In the run-up to his election as Labour party leader, Corbyn was often asked about his tendency to hang around with Holocaust deniers, anti-Semitic hate-preachers and others of a similar ilk. Apart from not quite owning up to his connections to such people, the other technique he employed at this time was to put on a look of extreme affront and say that he had spent his entire life "fighting racism." Whenever the specific question of anti-Semitism was raised, he would say how opposed he was to all forms of racism "including Islamophobia." It has apparently proven impossible for Corbyn to realize the specific nature of anti-Semitism; whenever it has come up, he has used the opportunity to talk not about racial hatred against Jews but what he believes to be an epidemic of hatred towards Muslims.
Leaving aside the obvious fact that Muslims are not a race, there is in any case no evidence whatsoever to support the allegation of Corbyn and others that there is an epidemic of "Islamophobia" in the UK, and specifically no evidence of such an issue in the Conservative party. But this attempt to turn around the narrative was pushed by certain Labour apparatchiks to complain that any and all questioning of the newly elected London Mayor, Sadiq Khan, for his past affiliations with Islamist extremists was not a legitimate line of questioning of the judgement of anyone running for elected office, but instead an "Islamophobic" attack purely motivated by "racism." Even now, Corbyn supporters are trying to distract attention from their own party's very evident problem and turn racism allegations around on the Conservative party. None of which suggests any serious desire to get on top of their problem.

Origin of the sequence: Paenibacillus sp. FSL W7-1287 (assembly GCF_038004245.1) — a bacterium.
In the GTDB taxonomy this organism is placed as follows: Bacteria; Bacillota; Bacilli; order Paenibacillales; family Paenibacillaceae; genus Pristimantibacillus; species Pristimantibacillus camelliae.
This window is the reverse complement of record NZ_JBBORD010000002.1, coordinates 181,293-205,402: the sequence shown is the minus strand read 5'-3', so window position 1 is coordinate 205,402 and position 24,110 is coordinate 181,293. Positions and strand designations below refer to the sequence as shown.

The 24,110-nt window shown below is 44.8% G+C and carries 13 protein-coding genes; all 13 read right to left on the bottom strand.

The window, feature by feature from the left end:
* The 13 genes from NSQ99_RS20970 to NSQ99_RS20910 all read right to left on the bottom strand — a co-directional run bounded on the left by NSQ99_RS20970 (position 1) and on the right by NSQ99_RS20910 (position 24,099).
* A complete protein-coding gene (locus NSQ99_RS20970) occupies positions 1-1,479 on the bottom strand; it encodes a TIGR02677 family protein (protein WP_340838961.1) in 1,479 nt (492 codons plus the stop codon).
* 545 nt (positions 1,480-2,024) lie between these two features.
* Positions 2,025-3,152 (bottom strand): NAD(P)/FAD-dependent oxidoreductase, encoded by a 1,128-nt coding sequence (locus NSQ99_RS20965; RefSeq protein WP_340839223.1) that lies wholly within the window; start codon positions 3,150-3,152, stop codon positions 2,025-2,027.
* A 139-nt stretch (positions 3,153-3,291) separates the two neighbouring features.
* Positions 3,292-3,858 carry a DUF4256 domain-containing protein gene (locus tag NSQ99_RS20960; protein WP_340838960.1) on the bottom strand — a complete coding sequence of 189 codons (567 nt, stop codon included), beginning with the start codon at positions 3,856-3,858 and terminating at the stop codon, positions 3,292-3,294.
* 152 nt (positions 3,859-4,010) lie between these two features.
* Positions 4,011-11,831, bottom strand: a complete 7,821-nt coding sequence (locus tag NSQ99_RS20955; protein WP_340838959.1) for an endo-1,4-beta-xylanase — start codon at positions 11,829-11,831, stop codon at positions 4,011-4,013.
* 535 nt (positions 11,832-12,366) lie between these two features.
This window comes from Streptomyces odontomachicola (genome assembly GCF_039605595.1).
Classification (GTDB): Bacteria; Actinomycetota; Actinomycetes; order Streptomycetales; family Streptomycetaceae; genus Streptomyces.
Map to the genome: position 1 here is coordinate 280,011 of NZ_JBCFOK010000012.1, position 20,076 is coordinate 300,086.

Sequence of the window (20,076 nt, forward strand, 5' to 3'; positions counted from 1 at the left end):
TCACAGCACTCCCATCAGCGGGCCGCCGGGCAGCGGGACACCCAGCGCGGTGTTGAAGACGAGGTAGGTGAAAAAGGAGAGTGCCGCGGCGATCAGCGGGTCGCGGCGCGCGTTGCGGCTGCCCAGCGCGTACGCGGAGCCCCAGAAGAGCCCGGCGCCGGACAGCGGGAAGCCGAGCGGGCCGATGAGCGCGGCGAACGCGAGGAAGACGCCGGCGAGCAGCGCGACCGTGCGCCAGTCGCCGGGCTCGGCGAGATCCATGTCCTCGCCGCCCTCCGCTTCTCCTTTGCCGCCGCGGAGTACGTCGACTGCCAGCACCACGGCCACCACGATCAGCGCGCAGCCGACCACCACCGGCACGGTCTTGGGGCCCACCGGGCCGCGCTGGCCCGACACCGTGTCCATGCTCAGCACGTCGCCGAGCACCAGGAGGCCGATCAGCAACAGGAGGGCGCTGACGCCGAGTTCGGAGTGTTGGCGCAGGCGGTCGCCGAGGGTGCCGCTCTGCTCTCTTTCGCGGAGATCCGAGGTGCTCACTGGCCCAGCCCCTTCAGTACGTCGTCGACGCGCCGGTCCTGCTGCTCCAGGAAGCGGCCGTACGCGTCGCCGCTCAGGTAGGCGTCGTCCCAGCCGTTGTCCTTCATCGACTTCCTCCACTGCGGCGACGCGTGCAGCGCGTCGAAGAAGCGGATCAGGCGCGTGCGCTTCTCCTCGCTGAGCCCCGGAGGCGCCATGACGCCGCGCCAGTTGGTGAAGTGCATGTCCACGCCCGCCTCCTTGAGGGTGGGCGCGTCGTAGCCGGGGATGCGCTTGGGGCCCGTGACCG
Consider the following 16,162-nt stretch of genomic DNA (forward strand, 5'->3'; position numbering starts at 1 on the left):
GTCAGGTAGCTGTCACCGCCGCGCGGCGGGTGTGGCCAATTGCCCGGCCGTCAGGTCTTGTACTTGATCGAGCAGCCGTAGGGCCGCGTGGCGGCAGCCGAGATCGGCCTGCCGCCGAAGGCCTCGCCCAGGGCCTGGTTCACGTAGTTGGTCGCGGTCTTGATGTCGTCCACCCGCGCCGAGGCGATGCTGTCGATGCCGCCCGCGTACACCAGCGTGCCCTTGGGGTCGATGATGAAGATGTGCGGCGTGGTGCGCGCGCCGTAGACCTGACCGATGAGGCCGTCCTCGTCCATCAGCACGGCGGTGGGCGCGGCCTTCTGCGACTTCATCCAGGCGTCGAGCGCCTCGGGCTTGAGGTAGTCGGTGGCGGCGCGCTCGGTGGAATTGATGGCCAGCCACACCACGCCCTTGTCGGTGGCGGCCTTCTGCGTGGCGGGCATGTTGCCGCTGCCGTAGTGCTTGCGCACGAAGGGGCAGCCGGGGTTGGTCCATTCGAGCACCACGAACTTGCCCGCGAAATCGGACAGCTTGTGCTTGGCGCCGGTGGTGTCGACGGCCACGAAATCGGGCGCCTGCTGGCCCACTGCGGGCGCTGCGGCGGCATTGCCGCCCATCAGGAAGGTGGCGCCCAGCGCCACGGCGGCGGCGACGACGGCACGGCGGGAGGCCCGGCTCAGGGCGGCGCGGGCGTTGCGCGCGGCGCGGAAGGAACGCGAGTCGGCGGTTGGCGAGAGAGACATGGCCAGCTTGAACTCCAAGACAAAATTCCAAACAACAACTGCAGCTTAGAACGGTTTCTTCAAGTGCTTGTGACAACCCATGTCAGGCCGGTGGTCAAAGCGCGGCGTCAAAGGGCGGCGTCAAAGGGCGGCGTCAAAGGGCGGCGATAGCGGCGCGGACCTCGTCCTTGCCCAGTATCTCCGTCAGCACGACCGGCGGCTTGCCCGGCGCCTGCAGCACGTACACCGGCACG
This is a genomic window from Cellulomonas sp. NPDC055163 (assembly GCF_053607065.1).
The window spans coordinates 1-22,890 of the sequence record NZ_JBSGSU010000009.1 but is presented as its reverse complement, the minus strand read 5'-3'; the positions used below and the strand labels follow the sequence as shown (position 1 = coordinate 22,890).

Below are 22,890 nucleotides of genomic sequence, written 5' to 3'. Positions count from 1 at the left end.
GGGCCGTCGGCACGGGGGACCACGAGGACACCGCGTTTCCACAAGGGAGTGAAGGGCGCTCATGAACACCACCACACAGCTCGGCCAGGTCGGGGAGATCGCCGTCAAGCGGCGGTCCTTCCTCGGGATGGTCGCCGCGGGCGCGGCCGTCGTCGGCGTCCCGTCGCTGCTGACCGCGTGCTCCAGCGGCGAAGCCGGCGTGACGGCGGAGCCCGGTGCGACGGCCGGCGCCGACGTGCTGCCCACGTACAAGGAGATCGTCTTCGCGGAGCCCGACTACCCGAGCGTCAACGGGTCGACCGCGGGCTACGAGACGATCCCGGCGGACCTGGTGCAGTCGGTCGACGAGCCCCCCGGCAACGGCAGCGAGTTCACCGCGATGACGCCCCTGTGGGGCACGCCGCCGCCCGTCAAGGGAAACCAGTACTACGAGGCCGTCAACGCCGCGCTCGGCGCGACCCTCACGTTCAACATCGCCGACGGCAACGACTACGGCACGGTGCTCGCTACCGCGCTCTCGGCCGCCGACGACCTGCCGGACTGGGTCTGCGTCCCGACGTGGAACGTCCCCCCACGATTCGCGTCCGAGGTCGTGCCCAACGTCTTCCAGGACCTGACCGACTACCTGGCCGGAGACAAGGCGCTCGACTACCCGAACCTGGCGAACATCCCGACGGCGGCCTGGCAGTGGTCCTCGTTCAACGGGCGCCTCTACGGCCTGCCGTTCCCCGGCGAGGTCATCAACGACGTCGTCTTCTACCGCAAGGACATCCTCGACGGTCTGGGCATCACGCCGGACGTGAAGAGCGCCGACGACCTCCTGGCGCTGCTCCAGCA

We can already predict what the conclusions of the Chakrabarti Inquiry will be, from the manner in which she has started it. Will she able to explain that the main originator of anti-Semitism in the Labour party today comes from its growing Muslim base? If she does identify that, will she then need to have an inquiry into herself for such flagrant "Islamophobia"? More likely she will find the party entirely blameless. Just a few dozen bad apples, and so on. And even then, we now have a nice demonstration of what will happen if any unpleasant findings do accidentally slip through.
The Labour party has another inquiry: into allegations, reported earlier this month, of anti-Semitism at its Oxford University club. Amazingly enough, while that inquiry (led by Baroness Royall) found "difficulties," it claimed to find no "institutional anti-Semitism." These careful headline facts having been released, the rest of the report was then swiftly supressed on the orders of the Labour party. Only a bland executive summary and some recommendations were made public, evidently leaving even the author of the inquiry "frustrated." So there is the state of the British Labour party in 2016. A party evidently riddled with anti-Semitism from top to bottom, and led by people who want to divert attention from the fact or cover it over entirely. The Labour party has a serious problem, and it is in institutional denial. Things can only get worse.
Douglas Murray is a writer, journalist and commentator based in the United Kingdom.